As this is a systematic review of completed studies, no ethical approval will be required. Results from this systematic review will be submitted for publication in peer-reviewed journals and will be presented at national meetings.
This study will refine the understanding of the impact of early sedation practices and inform healthcare workers providing care to mechanically ventilated patients. We anticipate that this information will improve the postintubation care received by mechanically ventilated patients.
Over the past decade, there has been an increasing recognition that early advanced care has significant impact on patient outcome during critical illness. This concept has been shown to be true with regard to antibiotics in sepsis, lung protective ventilation in respiratory failure and reperfusion therapy in cerebrovascular accident.16–19 However, there has not been a similar focus on early sedation care for patients treated with mechanical ventilation.
This systematic review will provide a complete synopsis of the world’s literature examining the impact of early deep sedation on patient outcomes, including mortality and lengths of stay. We will assess the cohort of studies for study quality, publication bias and heterogeneity, and determine if a meta-analysis is appropriate. We expect to find that early deep sedation is associated with worse mortality, longer lengths of stay and greater ventilation duration. Furthermore, we will identify knowledge gaps in the literature as future research targets.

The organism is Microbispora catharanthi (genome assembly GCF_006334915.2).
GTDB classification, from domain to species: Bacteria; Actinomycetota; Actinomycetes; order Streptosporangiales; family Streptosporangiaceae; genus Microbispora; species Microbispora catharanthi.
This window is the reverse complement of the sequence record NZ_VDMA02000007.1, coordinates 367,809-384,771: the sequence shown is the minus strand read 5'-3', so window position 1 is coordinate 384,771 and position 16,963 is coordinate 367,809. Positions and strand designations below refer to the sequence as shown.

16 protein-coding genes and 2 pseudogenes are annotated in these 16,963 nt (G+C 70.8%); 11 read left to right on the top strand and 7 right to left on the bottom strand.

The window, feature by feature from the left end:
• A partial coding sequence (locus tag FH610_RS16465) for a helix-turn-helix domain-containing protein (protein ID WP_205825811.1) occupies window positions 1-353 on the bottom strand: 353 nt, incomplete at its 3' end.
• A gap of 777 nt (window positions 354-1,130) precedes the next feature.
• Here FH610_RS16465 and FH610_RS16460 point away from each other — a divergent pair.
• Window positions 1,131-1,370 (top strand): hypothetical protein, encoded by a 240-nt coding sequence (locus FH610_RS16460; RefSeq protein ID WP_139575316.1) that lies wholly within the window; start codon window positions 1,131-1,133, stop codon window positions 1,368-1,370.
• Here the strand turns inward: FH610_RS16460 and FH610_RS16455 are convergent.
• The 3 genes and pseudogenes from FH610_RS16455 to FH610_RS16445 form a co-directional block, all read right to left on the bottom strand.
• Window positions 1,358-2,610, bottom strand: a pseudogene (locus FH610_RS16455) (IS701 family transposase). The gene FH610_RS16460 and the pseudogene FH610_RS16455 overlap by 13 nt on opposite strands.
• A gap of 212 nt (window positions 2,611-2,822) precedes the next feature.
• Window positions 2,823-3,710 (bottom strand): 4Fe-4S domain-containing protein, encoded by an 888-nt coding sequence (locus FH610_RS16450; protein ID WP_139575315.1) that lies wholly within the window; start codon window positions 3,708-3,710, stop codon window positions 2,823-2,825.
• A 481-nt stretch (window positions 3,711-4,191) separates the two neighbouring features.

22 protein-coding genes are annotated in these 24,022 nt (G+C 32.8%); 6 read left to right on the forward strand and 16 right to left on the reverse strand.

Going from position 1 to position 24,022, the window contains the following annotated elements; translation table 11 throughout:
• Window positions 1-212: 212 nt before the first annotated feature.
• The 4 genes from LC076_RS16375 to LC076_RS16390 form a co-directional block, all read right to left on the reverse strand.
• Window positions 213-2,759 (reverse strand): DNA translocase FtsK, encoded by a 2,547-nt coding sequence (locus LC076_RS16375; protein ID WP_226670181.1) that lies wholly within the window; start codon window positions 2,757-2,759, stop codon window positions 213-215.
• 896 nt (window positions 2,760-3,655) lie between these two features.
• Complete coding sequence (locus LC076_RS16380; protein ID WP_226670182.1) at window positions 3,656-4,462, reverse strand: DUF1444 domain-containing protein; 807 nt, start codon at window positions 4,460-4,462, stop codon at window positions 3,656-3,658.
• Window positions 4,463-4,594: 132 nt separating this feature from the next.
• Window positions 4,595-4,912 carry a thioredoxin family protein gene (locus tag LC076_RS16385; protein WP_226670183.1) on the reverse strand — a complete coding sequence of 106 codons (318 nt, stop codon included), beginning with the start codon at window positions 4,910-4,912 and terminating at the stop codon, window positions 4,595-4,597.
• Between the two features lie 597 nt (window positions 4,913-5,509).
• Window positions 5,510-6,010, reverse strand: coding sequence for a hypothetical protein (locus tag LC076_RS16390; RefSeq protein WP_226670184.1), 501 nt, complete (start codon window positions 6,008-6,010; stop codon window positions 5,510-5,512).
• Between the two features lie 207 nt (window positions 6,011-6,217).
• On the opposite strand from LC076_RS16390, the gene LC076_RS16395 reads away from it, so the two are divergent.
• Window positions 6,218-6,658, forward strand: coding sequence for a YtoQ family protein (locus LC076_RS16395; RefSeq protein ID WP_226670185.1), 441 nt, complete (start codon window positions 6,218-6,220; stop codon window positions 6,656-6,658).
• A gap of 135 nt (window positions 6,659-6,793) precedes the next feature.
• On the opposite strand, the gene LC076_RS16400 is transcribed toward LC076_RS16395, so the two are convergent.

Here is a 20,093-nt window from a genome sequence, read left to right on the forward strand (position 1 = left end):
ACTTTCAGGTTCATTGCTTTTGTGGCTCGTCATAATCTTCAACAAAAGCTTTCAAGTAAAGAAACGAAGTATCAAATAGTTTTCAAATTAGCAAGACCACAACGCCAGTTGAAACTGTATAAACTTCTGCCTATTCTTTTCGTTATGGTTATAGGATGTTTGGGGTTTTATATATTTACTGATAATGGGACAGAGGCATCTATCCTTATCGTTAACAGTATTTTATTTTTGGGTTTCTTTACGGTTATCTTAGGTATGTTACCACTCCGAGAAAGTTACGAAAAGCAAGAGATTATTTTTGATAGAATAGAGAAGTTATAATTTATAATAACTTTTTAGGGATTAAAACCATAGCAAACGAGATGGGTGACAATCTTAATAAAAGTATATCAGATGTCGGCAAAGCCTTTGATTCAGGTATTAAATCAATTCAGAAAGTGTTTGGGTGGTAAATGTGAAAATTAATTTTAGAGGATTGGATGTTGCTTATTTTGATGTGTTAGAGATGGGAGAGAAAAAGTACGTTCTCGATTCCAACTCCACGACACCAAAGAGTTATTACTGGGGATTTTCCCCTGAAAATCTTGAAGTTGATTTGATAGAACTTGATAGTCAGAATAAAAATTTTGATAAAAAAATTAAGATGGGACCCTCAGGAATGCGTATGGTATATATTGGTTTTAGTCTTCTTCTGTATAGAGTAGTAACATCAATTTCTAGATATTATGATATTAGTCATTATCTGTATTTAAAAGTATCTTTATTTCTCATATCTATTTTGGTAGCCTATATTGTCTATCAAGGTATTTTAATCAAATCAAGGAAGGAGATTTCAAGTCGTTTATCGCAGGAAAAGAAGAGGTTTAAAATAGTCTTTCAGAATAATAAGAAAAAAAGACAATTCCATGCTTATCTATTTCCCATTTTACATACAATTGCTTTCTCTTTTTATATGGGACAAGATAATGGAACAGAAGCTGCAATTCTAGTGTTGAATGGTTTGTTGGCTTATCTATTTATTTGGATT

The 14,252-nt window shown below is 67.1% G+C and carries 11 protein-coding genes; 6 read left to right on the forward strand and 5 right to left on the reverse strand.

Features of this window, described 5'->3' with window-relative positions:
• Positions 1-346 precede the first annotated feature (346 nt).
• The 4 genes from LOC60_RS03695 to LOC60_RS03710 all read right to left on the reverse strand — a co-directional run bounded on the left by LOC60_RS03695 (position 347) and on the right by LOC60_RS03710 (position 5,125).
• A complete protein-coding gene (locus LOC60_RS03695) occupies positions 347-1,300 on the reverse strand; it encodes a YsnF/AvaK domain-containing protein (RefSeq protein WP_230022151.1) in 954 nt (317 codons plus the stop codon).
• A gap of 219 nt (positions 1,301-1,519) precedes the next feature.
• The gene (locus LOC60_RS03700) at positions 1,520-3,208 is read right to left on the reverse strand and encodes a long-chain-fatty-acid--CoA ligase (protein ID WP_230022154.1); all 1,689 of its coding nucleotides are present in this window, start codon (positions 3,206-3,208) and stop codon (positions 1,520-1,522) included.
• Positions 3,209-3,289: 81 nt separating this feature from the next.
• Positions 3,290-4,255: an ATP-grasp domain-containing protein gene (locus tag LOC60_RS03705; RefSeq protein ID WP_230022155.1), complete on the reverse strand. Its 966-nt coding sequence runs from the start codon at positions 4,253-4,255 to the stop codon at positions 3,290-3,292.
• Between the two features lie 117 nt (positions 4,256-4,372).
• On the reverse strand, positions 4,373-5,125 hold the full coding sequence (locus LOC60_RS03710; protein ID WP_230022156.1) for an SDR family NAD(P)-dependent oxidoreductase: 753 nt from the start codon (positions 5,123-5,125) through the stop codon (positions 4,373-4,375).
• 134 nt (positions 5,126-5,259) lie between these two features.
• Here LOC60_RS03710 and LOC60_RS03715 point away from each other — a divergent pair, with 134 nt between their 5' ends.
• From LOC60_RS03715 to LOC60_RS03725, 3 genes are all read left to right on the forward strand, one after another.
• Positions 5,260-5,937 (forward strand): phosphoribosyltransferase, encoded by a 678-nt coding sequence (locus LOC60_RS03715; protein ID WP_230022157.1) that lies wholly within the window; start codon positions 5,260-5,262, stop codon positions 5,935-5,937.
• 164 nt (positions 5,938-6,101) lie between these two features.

In conclusion, this systemic review will aim to characterise and quantify the impact of early sedation on patient important outcomes. We hope this study yields additional evidence to guide clinical practice in mechanically ventilated patients, as well as targets for future investigation.
Contributors RJS: Study conception and design, drafting the manuscript, critical revision, guarantor of the review. MRD: Study design, drafting the manuscript, critical revision. BWR: Study design, drafting the manuscript, critical revision. SAF: Study design, devising the search strategy. BMF: Study conception and design, drafting the manuscript, critical revision.
Funding RJS received funding from Washington University Institute of Clinical and Translational Sciences Grant UL1 TR000448, subaward TL1 TR000449, from the National Center for Advancing Translational Sciences (NCATS) of the National Institutes of Health (NIH). BMF was funded by the KL2 Career Development Award, and this research was supported by Washington University Institute of Clinical and Translational Sciences (Grants UL1 TR000448 and KL2 TR000450) from the National Center for Advancing Translational Sciences (NCATS) of the National Institutes of Health (NIH). BMF was also funded by the Foundation for Barnes-Jewish Hospital Clinical and Translational Sciences Research Program (Grant #8041-88). BWR was supported by a grant from the National Institutes of Health/National Heart, Lung, and Blood Institute (K23HL126979).
Competing interests None declared.
Provenance and peer review Not commissioned; externally peer reviewed.